Creating a website workflow is an extremely useful undertaking for anyone who is planning on creating a high quality website. Defining a standard set of steps that takes the project from the beginning concept stage until the final launch phase will make the daily work more efficient because of the organization and deadlines that will keep all of the effort focused on moving forward. Creating a diagram of the workflow is very helpful for use when trying to explain the timeline and the different aspects of the creative process to other team members or clients.
Things You’ll Need
Web design programs
Standardized Website Workflow
Write a “Creative Brief” for use in the workflow. This is a simple document that asks specific questions of the client that are designed to clearly define the project. See the resource box for an example of how to write a creative brief.
Determine the “Concept” of the website by administering the creative brief to the client. This is the first stage in the workflow and relies on the answers provided by the client when they are administered the creative brief.
Research any information related to the concept as defined by the client. This is the “Discovery” phase and will likely result in amendments to the project concept based on the findings of the research. The research must include an analysis of the competition, the ability to meet the needs of the client and the way that the website will satisfy user needs and problems.
Design the website on a visual level and begin testing of simple mock-ups designed with basic programs to explore “user-friendliness” of the concept. This step is done in conjunction with the next step and both must receive client approval before proceeding.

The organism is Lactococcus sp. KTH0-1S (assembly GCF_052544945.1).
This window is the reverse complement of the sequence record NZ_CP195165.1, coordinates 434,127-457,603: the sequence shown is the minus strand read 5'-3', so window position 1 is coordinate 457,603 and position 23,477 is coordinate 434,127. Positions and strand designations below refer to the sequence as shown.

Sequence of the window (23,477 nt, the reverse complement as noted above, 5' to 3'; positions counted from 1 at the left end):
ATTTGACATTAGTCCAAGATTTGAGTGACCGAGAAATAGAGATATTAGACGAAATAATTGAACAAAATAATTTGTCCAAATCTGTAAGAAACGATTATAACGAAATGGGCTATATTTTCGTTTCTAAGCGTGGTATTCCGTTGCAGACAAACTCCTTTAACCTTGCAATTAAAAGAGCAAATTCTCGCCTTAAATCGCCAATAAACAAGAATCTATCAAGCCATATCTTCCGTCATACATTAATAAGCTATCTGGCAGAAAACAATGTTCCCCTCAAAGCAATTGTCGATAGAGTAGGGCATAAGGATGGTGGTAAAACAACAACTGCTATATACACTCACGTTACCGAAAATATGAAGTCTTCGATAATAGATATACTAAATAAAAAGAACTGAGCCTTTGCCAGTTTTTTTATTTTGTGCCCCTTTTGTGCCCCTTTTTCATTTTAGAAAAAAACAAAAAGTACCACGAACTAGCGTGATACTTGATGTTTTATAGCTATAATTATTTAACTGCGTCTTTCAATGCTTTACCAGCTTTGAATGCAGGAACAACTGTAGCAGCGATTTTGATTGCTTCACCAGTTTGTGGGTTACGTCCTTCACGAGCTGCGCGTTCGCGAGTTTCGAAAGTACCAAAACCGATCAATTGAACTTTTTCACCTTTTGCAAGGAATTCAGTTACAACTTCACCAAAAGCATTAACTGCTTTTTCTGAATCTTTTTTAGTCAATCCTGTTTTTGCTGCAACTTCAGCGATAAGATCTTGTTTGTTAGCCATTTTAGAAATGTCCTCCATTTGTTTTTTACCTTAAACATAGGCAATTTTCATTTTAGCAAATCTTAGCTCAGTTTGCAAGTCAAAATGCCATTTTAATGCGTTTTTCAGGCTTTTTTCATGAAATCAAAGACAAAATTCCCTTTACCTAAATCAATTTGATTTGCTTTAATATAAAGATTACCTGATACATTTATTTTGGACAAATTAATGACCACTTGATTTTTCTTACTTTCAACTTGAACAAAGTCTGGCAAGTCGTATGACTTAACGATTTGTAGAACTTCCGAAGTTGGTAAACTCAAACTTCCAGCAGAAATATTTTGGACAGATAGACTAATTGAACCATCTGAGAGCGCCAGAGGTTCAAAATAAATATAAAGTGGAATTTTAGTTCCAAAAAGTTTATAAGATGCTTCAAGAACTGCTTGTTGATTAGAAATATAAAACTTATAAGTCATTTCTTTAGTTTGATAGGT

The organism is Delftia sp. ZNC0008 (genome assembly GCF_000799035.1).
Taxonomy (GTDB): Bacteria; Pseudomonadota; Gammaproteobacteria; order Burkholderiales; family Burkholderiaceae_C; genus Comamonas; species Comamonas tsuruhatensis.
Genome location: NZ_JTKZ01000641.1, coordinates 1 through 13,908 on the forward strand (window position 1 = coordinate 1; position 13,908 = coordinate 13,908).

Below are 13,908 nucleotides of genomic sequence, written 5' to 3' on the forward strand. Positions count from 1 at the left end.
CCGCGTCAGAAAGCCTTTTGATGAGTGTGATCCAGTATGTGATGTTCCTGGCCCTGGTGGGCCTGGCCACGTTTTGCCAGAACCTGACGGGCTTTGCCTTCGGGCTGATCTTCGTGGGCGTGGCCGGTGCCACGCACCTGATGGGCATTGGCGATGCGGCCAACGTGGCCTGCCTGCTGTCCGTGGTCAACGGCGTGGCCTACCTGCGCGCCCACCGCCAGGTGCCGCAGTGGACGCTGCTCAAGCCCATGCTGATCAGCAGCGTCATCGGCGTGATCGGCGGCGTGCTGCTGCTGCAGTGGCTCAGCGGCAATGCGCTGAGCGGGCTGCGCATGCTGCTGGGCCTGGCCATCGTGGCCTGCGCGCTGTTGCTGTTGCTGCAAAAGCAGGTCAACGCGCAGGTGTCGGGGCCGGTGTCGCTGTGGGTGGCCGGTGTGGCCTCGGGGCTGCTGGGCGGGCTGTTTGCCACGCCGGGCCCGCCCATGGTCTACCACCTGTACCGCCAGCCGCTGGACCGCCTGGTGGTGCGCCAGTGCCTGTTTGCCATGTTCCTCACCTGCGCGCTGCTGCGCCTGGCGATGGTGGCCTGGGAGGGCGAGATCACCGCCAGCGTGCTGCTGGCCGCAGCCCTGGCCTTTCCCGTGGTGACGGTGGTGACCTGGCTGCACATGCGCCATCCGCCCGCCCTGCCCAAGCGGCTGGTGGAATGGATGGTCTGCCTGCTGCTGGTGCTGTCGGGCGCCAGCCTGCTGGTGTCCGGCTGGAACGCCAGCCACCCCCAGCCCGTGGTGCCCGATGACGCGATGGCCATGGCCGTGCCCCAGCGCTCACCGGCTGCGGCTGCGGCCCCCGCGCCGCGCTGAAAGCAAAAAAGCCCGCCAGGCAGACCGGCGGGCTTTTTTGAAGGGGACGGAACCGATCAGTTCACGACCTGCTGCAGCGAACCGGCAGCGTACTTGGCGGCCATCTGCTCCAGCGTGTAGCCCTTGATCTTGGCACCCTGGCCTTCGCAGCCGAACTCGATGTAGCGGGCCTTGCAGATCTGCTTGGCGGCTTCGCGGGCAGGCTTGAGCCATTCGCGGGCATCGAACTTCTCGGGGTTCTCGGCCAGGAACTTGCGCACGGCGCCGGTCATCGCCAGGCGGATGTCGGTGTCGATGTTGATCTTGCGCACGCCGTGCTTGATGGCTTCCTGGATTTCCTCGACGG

Gather the information for “Content Development.” This is the stage where the information that is going to appear on the website needs to be written, checked for accuracy and approved by the client. The content must be introduced into the design to identify any additional edits or formatting issues that need to be addressed.
Program the website template and the internal pages. This is the “Development” stage and requires a thorough check to verify that the programming is correct and that the site functions as desired. Test the site extensively with just one or two pages to identify any problems or programming changes that need to be made.
“Launch” the website and do a thorough check to ensure that all links, buttons and other components are functioning properly and without bugs. Perform the launch stage early in the work week to avoid potential issues with having to fix bugs during the weekend. Doing this during the week means that the full backing of the IT support company will be available. Weekend launches will mean that problems will not be fixed as they are reported and may persist for more than 48 hours. This hurts the company image.
Contact the client for the “Quality Assurance” stage. Set up the site maintenance schedule and verify that the site performs as expected according to the client’s vision of the project. Review the entire creative process to improve the workflow for the next project.